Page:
The Victorian Managed Insurance Authority will conduct an internal probe into disturbing allegations of bullying raised by Crikey last week, after a 3pm all-staff crisis meeting was called yesterday to respond to the claims.
Sources inside the troubled state government insurer told Crikey that chief operating officer Claudio Battilana announced a “process” to investigate the public revelations, the result of which will be tabled at the next VMIA board meeting on February 10. The fresh scrutiny follows another inquiry — launched on Friday by Baillieu government finance minister Robert Clark — to look into the organisation’s alleged “culture of fear”.
This morning Crikey sent the VMIA a series of questions over the revelations and received the following response attributed to Battilana: “The VMIA is assessing these allegations fully. When this process is complete, the VMIA will take any action if required.” The organisation’s CEO, Steve Marshall, is currently on leave.
Last week, Crikey exposed the VMIA’s poisonous climate that has led to a massive staff turnover of 67% in the two years to 2009, with well over 70 staff leaving the body in the four years since 2007.
Staff were urged yesterday to talk to their manager or the general manager of the VMIA if they had any bullying issues and to utilise the authority’s employee benefits program to consult an external psychologist. They were also instructed not to respond personally to media attention and to instead refer all queries on to the VMIA communications area. However, queries would then apparently be passed on to the responsible minister Robert Clark — effectively insulating the VMIA from direct scrutiny.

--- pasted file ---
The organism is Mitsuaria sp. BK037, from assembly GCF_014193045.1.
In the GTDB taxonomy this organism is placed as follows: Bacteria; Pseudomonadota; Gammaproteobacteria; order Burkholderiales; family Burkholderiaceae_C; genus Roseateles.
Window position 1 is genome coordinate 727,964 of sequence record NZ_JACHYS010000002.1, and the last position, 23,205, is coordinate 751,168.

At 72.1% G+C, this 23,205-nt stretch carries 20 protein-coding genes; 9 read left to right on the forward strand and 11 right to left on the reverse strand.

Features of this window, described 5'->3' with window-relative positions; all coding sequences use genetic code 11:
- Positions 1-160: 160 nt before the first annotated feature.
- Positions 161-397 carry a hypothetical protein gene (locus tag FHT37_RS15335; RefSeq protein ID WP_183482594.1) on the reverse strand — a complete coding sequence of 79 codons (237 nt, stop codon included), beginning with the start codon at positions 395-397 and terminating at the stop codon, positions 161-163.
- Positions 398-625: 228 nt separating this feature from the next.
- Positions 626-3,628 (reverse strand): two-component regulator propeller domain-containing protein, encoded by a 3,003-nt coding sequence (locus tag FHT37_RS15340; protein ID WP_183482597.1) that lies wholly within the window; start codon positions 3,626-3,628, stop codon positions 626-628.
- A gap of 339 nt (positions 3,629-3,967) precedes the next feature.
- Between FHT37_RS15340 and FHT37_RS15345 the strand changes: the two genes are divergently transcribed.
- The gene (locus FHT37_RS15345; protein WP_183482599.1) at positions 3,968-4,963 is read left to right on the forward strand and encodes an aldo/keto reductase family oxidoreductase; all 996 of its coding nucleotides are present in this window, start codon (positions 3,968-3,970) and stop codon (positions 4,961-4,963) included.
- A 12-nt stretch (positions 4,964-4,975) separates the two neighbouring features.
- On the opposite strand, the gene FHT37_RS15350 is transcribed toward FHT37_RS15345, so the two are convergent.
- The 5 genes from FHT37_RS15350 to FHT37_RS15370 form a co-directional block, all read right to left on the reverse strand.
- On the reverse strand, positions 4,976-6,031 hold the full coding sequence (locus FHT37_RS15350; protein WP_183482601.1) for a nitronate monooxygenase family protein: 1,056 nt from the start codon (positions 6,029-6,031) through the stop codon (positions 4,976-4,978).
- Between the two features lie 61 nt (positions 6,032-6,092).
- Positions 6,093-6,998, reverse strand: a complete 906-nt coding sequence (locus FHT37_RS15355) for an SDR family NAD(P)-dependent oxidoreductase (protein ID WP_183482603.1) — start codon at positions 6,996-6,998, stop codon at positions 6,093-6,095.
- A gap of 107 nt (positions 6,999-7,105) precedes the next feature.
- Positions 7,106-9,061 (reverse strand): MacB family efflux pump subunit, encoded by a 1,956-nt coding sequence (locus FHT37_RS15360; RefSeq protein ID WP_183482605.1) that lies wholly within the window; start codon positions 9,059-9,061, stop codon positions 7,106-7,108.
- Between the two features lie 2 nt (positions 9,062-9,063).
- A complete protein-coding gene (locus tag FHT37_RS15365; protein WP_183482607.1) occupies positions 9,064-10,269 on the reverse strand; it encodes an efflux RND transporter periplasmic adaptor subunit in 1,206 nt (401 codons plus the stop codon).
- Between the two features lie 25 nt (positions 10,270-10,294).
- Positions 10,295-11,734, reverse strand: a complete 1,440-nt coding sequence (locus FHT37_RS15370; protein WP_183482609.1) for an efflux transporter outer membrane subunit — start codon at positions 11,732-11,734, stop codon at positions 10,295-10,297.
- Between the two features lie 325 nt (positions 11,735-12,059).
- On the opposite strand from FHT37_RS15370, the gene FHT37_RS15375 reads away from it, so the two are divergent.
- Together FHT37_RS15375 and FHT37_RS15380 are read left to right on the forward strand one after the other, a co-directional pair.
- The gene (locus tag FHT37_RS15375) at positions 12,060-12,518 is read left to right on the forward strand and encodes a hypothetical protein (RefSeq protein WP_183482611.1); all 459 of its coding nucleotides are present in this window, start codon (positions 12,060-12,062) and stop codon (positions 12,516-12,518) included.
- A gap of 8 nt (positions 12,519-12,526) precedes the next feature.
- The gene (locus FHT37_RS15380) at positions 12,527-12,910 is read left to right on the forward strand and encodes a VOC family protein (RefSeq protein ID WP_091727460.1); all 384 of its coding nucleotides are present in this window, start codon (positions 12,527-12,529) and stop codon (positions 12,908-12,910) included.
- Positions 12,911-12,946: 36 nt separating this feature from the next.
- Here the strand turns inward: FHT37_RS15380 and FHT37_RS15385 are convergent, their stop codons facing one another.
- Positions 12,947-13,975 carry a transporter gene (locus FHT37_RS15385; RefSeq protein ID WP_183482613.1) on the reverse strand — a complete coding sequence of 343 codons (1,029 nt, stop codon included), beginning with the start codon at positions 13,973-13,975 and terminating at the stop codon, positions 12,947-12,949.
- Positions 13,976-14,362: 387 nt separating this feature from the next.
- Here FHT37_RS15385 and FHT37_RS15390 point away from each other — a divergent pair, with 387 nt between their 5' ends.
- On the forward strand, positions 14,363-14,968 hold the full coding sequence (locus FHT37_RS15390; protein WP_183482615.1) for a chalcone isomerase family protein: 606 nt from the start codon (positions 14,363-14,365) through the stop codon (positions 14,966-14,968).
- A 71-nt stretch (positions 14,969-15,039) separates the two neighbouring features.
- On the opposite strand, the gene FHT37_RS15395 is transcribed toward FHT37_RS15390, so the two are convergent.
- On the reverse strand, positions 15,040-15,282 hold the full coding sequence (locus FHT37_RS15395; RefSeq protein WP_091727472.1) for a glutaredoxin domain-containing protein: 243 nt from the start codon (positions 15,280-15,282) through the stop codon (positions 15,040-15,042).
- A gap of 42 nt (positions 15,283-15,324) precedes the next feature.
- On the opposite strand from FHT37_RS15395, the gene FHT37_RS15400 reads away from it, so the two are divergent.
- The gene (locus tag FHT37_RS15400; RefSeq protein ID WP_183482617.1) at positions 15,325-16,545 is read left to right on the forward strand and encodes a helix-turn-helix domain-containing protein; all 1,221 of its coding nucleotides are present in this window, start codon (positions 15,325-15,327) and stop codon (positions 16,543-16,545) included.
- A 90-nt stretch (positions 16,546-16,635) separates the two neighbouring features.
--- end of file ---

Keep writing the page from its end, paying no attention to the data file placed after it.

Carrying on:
Last week, three letters — two sent by a former senior staff member to Clark and one sent to then opposition finance spokesman Gordon Rich-Phillips late last year — were obtained by Crikey that spelled out a sordid history of intimidation and redundancies, presided over by a well-paid executive team. Widespread backing for that point of view has been received before and since from a total of 14 current and former staff.
“The allegations made to Gordon Rich–Phillips are not exaggerated and in my opinion are very accurate,” one said. “I agree with everything in your article and the contents of the letter sent to Tim Holding late last year.”
Another questioned the qualifications of many of the senior appointees, with many not possessing specific underwriting or insurance experience. They alleged that special consideration was given to the hiring of ex-staffers of the Victorian Transport Accident Commission, following that body’s relocation to Geelong in 2009.
VMIA chairman Robert Ray, a former ALP senator appointed by his former staffer Tim Holding to head up the organisation in March last year, denied there was a specific culture of bullying at the VMIA, but said the organisation had a “duty of pastoral care” to its employees.
“[These allegations] will be the number one item at the next board meeting,” he said.
Ray strenuously defended his record, saying VMIA had outperformed financially since he took over the post from former chairman Adrian Nye 10 months ago and noted the body had posted an operating surplus of $51.8 million in 2009-10 and exceeded set budgets.
But the media spotlight could be trained on VMIA for some time yet. Channel 7 has lodged several Freedom of Information requests with the VMIA, with the aim of producing a patented Today Tonight “workplace from hell” exposé in the very near future.